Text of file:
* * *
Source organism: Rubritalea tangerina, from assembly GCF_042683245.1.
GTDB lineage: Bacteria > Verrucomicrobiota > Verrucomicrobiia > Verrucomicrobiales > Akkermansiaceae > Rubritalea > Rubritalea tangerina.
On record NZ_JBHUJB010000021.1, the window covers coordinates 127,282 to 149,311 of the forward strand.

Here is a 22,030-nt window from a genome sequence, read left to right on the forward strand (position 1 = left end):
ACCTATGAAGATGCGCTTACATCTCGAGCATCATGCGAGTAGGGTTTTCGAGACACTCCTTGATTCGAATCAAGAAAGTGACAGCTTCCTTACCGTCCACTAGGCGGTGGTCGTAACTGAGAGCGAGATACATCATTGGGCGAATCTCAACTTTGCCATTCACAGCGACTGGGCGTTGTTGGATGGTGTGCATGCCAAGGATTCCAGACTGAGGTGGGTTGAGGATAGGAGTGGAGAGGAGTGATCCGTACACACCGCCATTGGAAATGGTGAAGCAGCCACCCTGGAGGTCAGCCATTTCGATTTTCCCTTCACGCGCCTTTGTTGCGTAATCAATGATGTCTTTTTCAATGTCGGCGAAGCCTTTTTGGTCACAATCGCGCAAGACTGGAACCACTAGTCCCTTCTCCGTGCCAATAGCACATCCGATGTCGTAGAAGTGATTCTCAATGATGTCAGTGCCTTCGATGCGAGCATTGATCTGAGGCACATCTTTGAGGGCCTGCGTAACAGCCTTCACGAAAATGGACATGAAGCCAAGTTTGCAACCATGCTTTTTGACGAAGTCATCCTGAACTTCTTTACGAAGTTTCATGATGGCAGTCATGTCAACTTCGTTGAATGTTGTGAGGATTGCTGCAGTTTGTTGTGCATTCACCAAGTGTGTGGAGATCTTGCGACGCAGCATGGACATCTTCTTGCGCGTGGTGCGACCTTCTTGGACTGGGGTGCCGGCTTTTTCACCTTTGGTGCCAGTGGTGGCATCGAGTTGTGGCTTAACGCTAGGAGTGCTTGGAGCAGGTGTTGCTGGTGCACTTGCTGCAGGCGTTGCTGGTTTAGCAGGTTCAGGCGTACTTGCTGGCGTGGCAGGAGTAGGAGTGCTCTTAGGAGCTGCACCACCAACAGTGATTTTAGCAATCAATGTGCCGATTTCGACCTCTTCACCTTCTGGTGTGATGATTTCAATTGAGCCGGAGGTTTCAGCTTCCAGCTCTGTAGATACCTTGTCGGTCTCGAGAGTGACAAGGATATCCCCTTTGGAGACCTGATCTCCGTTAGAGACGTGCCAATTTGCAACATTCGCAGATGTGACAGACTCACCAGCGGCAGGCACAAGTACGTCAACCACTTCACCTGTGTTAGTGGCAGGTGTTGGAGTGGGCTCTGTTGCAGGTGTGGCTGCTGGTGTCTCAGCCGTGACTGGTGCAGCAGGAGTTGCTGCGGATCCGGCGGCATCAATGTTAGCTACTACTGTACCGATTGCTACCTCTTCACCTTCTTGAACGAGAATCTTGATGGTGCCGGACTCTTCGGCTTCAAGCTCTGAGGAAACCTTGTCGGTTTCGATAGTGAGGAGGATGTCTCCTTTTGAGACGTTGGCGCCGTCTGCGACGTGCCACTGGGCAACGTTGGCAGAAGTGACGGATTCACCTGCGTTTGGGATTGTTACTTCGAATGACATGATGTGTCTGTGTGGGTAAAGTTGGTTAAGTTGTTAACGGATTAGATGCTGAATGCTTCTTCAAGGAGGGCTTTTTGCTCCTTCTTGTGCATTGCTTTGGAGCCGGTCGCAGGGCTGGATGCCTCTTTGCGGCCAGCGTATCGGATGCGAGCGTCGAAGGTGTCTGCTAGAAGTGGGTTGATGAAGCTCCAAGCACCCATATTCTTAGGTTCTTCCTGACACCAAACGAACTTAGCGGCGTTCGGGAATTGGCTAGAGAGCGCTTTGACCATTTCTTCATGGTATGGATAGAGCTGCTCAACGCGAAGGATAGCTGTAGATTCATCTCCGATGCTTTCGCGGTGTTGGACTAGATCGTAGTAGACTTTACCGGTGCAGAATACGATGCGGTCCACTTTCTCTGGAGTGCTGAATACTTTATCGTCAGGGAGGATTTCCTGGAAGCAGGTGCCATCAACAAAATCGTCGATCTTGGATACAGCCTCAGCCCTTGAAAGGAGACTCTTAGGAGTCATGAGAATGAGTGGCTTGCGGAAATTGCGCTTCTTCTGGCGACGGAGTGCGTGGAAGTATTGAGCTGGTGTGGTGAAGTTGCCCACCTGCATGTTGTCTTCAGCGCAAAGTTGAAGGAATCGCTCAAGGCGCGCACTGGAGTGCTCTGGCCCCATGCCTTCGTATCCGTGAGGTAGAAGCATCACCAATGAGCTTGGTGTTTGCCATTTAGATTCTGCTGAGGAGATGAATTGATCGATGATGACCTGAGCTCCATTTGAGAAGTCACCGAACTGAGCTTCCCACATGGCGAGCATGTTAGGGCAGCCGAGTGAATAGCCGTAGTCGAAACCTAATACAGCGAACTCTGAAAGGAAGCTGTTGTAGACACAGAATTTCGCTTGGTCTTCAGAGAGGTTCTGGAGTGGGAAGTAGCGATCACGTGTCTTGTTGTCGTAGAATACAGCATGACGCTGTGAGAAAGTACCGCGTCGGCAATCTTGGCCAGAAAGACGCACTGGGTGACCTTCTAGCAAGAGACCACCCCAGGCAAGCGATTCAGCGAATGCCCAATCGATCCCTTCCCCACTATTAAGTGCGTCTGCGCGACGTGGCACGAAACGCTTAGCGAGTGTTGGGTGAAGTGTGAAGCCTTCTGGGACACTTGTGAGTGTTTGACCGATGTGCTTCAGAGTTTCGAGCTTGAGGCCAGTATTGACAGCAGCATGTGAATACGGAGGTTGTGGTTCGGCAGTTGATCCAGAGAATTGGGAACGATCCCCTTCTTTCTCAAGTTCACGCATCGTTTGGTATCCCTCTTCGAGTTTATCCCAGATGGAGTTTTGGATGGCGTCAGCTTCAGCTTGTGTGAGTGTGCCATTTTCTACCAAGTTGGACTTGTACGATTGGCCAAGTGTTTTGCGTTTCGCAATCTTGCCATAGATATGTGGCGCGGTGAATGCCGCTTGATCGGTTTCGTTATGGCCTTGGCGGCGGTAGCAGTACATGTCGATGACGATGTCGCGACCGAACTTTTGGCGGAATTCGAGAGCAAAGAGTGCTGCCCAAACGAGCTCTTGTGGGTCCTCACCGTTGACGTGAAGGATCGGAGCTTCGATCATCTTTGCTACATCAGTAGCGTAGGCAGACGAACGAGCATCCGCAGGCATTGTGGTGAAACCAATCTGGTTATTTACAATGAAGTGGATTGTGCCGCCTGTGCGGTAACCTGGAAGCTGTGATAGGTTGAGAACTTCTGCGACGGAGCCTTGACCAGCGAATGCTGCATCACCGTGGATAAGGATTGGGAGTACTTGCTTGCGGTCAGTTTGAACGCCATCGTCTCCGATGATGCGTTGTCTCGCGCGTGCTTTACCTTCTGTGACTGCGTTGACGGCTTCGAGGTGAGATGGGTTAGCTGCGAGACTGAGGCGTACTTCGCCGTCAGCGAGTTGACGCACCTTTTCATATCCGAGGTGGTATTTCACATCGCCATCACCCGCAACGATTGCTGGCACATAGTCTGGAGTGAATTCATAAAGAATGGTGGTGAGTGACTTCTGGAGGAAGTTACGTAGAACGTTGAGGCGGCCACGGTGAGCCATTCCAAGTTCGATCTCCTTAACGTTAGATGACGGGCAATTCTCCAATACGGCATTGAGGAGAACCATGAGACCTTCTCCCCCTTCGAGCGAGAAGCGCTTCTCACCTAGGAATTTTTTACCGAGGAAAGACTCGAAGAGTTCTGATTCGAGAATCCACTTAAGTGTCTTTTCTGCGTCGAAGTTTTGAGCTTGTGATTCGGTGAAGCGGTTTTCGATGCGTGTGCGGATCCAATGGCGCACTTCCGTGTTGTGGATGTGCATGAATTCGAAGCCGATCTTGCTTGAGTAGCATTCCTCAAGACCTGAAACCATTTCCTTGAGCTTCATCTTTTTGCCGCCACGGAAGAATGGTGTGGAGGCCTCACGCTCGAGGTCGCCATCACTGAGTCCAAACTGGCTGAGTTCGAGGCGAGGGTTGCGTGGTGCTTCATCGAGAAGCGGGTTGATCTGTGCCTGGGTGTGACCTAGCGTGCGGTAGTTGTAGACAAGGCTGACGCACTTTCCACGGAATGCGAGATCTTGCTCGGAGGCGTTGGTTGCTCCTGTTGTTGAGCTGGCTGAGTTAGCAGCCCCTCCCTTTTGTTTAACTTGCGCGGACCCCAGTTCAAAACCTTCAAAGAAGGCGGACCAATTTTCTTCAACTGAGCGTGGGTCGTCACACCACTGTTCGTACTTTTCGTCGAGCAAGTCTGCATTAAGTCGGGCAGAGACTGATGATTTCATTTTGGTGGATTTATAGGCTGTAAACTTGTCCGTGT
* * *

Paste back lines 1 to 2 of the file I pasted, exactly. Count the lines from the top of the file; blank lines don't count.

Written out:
Source organism: Rubritalea tangerina, from assembly GCF_042683245.1.
GTDB lineage: Bacteria > Verrucomicrobiota > Verrucomicrobiia > Verrucomicrobiales > Akkermansiaceae > Rubritalea > Rubritalea tangerina.